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Cogment Core Concepts Guide

Welcome to the Cogment core concepts guide. It contains information that is pertinent to both the high-level SDK and the low-level API.

Core Concepts

Cogment is built around concepts adapted from multi-agent systems (agents, environment), Markov decision processes (action and observation space) and reinforcement learning (trials, rewards).


Trials are what a Cogment deployment runs. They enable Actors to interact with their Environment. Trials are started by clients connecting to Cogment. A trial can end either by being terminated from a client or end by itself, for example once a specific state of the Environment is reached.

During the trial:

A trial is defined by the participating Actors and the host Environment. As a concept, Trials are quite close to Reinforcement Learning (RL)'s Episodes, i.e. all the states that come between an initial state and a terminal state. However, because Cogment can be used outside of an RL context, we prefer using the more generic term of Trial.


Actors within a trial instantiate actor classes defined by the nature of the information they receive from the environment, their observation space, and what actions they can perform, their action space.

In Cogment, the observation and action space are defined as typed data structures. In particular, Cogment uses protobuf as a format to specify these data structures. This typing defines both an interface contract between the Actors and the Environment and helps convey semantic information, thus facilitating the independent design and development of both.

An Actor might be controlled either by a software Agent, or by a Human. Whichever the case, the process of generating actions based on observations remains the same, and the Environment treats them the same.


The Environment is the context within which the Trial takes place. The Environment receives the actions done by the actors, usually updates an internal state, and generates an observation for each Actor.

The Environment is the main integration point between Cogment and an external system, either a simulation or a real world system.

The cogment.yaml

At the heart of every Cogment project is a YAML file typically called cogment.yaml. Its primary role is to define the actor classes present within the project, including their action & observation spaces, as well as a default configuration for trials, including the number of actor participating in each trial and their class and implementation.


Running trials with Cogment usually involves the deployment of a cluster of services and its clients. These components are either provided by the Cogment framework, depicted below in blue, or implemented for a particular project, depicted below in orange.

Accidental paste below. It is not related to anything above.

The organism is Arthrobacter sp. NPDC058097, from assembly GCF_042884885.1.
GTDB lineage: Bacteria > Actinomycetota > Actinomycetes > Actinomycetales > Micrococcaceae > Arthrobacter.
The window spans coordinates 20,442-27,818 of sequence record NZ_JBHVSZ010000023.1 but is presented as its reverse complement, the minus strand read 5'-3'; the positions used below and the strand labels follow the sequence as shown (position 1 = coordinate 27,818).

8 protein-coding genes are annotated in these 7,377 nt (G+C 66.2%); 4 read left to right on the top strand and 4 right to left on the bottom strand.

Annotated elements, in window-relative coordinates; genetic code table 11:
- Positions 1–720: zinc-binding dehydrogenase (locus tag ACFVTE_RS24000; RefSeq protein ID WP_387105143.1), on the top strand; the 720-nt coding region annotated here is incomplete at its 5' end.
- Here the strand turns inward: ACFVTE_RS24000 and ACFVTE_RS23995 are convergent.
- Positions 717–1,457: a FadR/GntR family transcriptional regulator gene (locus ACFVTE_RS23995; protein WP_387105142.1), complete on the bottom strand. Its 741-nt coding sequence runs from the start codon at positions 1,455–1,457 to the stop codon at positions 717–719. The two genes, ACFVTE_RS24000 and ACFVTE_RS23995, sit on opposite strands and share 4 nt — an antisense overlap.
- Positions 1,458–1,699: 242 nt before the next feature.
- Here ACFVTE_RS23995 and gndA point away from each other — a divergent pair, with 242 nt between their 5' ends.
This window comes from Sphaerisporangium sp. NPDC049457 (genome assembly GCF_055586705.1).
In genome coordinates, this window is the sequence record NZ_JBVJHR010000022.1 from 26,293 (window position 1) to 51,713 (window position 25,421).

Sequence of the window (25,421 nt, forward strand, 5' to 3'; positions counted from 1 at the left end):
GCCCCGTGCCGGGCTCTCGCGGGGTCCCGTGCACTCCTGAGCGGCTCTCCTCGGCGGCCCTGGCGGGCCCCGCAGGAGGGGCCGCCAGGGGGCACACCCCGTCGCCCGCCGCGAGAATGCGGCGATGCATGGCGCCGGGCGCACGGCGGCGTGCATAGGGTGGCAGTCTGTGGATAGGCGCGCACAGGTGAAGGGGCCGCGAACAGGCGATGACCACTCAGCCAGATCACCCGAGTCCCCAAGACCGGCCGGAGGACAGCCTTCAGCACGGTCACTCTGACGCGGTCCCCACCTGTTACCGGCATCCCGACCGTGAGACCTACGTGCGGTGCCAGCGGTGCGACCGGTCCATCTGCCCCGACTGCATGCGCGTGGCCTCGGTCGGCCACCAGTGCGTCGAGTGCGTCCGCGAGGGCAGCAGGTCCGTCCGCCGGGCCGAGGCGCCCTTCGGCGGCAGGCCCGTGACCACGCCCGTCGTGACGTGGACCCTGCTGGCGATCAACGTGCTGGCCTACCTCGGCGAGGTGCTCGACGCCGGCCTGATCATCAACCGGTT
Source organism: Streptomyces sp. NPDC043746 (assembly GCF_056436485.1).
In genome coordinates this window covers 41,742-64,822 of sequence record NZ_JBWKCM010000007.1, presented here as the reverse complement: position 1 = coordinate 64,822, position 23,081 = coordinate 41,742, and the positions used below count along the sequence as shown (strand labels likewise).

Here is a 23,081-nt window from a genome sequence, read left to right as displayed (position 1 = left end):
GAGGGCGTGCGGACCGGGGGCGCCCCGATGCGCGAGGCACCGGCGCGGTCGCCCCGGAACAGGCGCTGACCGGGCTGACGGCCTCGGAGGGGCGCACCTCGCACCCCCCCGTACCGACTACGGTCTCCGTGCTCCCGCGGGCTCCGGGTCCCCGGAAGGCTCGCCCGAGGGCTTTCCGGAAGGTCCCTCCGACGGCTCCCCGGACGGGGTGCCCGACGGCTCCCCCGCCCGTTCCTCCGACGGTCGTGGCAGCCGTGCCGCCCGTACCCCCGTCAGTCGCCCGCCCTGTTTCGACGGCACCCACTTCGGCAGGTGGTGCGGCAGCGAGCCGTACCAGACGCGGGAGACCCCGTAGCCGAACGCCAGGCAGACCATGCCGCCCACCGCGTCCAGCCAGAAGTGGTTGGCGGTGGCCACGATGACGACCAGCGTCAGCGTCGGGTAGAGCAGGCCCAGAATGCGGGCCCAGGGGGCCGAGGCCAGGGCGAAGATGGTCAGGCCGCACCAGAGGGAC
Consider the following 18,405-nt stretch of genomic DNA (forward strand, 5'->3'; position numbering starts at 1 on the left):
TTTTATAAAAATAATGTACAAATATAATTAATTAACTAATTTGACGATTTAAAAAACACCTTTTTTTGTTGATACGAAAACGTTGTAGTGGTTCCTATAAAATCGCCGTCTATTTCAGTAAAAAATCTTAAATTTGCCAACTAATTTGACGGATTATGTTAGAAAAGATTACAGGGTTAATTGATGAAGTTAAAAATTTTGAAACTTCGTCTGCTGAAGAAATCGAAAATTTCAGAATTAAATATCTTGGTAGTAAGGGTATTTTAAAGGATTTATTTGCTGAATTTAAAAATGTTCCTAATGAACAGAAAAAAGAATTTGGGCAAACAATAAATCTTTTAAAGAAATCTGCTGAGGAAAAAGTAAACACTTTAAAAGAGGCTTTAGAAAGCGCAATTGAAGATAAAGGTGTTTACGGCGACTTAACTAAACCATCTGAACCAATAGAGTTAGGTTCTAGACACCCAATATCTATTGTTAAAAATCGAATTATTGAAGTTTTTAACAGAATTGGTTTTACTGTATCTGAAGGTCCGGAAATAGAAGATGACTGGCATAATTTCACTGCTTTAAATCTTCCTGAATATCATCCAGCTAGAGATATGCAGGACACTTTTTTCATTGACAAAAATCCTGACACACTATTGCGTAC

Cogment Architecture - Simple

User implemented components use one of the Cogment SDKs or directly implement the underlying protocol. Components communicate using gRPC, clients can also communicate in a web-friendly way using gRPC-Web and grpcwebproxy.


The Orchestrator is the glue that binds everything together. It is responsible for running the trials and contacting other services as needed to ensure their execution.

The key aspect of Cogment's orchestrator is its capacity to handle a number of network connections in parallel while keeping its responsiveness.


The Controller is a key part of using Cogment, it initiates communication with the Orchestrator to control the execution of trials. It is responsible for starting Trials, retrieving and watching their state (including the end of the trial), or requesting trial termination.


The Environment implementation is accessed by the Orchestrator to run the Environment during Trials.

Using one of Cogment's SDKs, the Environment can be implemented as a function integrating a "state of the world" with the Trial. This function performs the following tasks during the Trial:

  • Generate Observations from the current state of the world, for example retrieving the visible objects from a 3D simulation.
  • Apply the Actions, thus updating the state of the world, for example changing the velocity of a moving vehicle in a race simulation.
  • Evaluate the performance of Actors and send them Rewards, for example by checking if a vehicle crossed the finish line in a race simulation.
  • Send and receive direct messages.


Actors can be implemented in two different ways, either as a service or as a client. Service Actor implementations are accessed by the Orchestrator during Trials, while Client Actor implementations join a Trial by initiating the communication with the Orchestrator. Client Actors implementations can reach a Cogment deployment through NAT traversal. This makes them particularly well-suited to implement human-driven Actors, in web-browsers for example.

Using one of Cogment's SDKs Actors can be implemented as functions handling the integration between a decision-making Actor (software agent or Human) and the Trial. This function performs the following tasks during the Trial:

  • Receive Observations and do Actions in response, for example vectorizing the retrieved observation, feeding it to a neural network and converting its output to an Action.
  • Receive Rewards, for example using them to update a neural network.
  • Send and receive direct messages.

Please note that rewards can also be retrieved after the fact using an activity logger.

Additional optional services

Beyond the core services described above, a Cogment deployment can include these additional ones:

  • Pre trial hooks can be used to dynamically setup Trials from a given configuration, for example changing the number of Actors or pointing to other Environment or Actor implementations.
  • Activity Logger can be used to listen to the activity during a trial (actions, observations, rewards, messages) in order to, for example, store these data for the offline training of AI agents.